Although he doesn’t have many hobbies, biologist Mark Bayfield might consider taking up origami, based on the particular talents of his favourite research subject: the protein antigen known as La, one of the cell’s key regulators.
The La antigen is noted for its abundance and ubiquity in human cells, where it has several roles in RNA metabolism. It is thought to be a significant factor in helping cellular RNAs fold into their correct conformation, much like practitioners of the Japanese art of paper-folding copy objects in nature. Importantly, researchers suspect that several human viruses subvert this function of La in favour of their own RNA during infection.
Right: Mark Bayfield
As one of the newest members of the Faculty of Science & Engineering’s Department of Biology, Bayfield arrived one year ago to bolster York’s growing team of molecular biologists – researchers who are carrying the study of the human body beyond the sequencing of the genome into the even more complex world of cellular processes, in search of fundamental knowledge that will help find the causes and cures of disease.
“A lot of viruses really, really like La to help their genes get expressed,” Bayfield explains. “They hijack this protein from its normal job.”
“Viruses have evolved to mimic the normal substrates, the normal targets of La, so that it thinks the viral RNA is what it should be binding and doing things for. What we’re doing in this lab, in part, is to figure out what La is doing in these contexts.”
The implications of his work are of great interest to people in the medical community looking for ways to turn off the rogue processes in human cells that are responsible for the spread of diseases such as cancer, hepatitis B and C, poliovirus and rabies. In fact, La was discovered in the 1970s during research into the autoimmune disease Lupus. But, as in most fundamental research, it’s early days to be considering applications for what Bayfield is learning about La.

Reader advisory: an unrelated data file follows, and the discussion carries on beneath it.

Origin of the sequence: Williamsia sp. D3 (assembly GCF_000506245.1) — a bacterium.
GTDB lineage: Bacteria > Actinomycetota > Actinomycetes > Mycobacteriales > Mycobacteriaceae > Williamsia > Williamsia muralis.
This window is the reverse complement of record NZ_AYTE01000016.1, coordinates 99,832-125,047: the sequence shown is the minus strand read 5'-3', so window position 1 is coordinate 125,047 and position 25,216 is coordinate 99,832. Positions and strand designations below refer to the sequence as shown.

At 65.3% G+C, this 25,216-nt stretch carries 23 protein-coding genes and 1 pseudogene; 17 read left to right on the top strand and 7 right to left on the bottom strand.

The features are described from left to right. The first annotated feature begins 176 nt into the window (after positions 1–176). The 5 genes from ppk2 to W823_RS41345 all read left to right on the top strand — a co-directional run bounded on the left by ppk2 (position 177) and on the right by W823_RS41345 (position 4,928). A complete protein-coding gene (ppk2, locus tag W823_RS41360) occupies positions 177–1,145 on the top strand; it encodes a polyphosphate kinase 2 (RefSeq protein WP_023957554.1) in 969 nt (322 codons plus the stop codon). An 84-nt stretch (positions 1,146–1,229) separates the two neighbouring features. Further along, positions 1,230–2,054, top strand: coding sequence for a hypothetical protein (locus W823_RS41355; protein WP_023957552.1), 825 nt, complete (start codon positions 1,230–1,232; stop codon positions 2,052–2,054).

Left: Illustration of La
“We’re still at the stage where we’re trying to get under the hood and find out what it does,” he says. But he expects scientists at the major pharmaceutical companies will find applications for what he is learning and be able to use the data in the search for new ways of fighting disease.
Bayfield’s work is cutting edge. The 2001 Nobel Prize in medicine was awarded, in part, to Professor Paul Nurse of the Imperial Cancer Research Fund in London, England, for his work on cellular processes using yeast as an experimental model. Bayfield also uses yeast cells to study La because of their rapid generation time and ease of use in genetics.
“Human proteins and the equivalent yeast proteins can sometimes do the same thing in a cell, and this is the case for La. You can literally take a human protein and put it into a yeast cell and it can often do the exact same job just as well.”
Bayfield began his career at Montreal’s McGill University where he did an undergrad thesis that opened his eyes to the joys and challenges of fundamental research. “In the textbook…you’re only reading about the stuff that works – that’s not how research gets done. They’re not telling you about all the things they did that didn’t work. But for me, that just makes it more rewarding when it does work.”
After graduate studies at Rhode Island’s Brown University studying bacteria and ribosomes, Bayfield did his post-doctoral research at the National Institutes of Health in Bethesda, Maryland, where he first started working with La.
Although he tried most branches of science at university and considered doing medicine, he found he enjoyed working out the puzzles of fundamental research and settled on molecular biology as his field. “It’s one of the subjects where I feel we’re really in the first few pages of a big book,” he explains. “We’re getting the tools now to get to a level of complexity that even 10 years ago – and certainly 30 or 40 years ago – we didn’t even imagine existed.”
For more information on Mark Bayfield’s research visit his Web page.
By David Fuller, YFile contributing writer